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Medical Marijuana Considered By Legislative Committee

By Jill Sheridan, IPB News | Published on in Government, Health, Politics, Statewide News
The chambers of the Indiana House were full for testimony on medical cannabis. (Jill Sheridan/IPB News)
The chambers of the Indiana House were full for testimony on medical cannabis. (Jill Sheridan/IPB News)

An Indiana legislative study committee is considering the future of medical marijuana in the state for the first time. It is already possible to buy marijuana online in other parts of the country. Thirty-one states permit medical marijuana, and last session, Hoosier lawmakers approved the use of CBD, a cannabis extract. As Indiana Public Broadcasting’s Jill Sheridan reports, the committee will consider the hours of testimony it heard at the Statehouse Thursday.

Physicians were among those testifying both for and against medical marijuana. Dr. Andrew Greenspan says many of the cancer patients he treats question why Hoosiers don’t have access to medical marijuana. There were many medical marijuana doctors present who were arguing for the use of medical marijuana due to the fantastic benefits it can bring to conditions such as epilepsy. In states like Illinois for example, patients who have a medical card il are entitled to use marijuana for medicinal purposes.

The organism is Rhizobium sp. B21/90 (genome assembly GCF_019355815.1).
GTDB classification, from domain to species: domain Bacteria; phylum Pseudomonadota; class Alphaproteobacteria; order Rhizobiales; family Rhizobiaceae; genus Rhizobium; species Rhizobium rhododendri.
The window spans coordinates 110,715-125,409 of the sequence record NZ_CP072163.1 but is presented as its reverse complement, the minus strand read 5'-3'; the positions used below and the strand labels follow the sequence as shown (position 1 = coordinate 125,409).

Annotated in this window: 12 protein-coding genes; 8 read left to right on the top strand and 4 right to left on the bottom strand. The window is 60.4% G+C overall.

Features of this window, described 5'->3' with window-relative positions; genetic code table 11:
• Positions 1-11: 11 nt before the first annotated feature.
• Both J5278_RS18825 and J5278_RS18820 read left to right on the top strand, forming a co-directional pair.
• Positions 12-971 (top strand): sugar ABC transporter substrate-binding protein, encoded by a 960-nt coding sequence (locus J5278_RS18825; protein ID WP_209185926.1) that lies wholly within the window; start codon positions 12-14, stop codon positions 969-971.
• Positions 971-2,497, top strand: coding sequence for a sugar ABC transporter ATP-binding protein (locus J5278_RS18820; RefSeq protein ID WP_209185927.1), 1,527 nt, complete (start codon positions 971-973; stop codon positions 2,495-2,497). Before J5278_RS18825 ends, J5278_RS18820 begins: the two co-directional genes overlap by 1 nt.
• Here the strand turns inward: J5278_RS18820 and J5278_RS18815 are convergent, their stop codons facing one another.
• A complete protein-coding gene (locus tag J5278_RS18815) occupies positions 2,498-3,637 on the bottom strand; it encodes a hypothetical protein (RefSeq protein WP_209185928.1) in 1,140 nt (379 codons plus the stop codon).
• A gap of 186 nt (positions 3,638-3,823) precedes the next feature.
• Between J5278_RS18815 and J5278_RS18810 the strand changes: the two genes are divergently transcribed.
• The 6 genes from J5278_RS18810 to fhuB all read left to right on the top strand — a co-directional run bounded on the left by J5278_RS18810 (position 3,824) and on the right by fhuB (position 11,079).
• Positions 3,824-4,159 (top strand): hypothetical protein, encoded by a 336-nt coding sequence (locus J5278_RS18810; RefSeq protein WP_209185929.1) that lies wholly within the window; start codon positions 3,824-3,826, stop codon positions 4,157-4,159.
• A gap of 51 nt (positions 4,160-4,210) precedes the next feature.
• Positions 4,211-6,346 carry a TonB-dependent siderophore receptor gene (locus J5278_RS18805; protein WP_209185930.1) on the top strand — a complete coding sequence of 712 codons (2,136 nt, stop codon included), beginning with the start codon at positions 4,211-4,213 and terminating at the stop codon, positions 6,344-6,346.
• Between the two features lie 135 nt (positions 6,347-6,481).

“Thirty-one states including our neighbors in Illinois and Michigan have medical cannabis laws based on hundreds of physician supported clinical trials,” says Greenspan.

A number of physicians testified that cannabis is a much better for chronic pain than opioids. But psychiatrist Ed Gogek says that’s not what he’s experienced.

“I want to make it very clear, marijuana does not help opioid addicts,” says Gogek.

Much research has been done outside of the U.S. because of federal restrictions. Many of the studies point to cannabis as a safe and effective treatment for numerous conditions.

Sen. Karen Tallian (D-Portage) has proposed cannabis related legislation for years and says it’s time for Indiana to catch up.

“We need to create in Indiana, a regulatory agency for cannabis and we need to do it now,” says Tallian.

Others that spoke against the issue include the Indiana Prosecutors, the Chamber of Commerce and drug-free groups.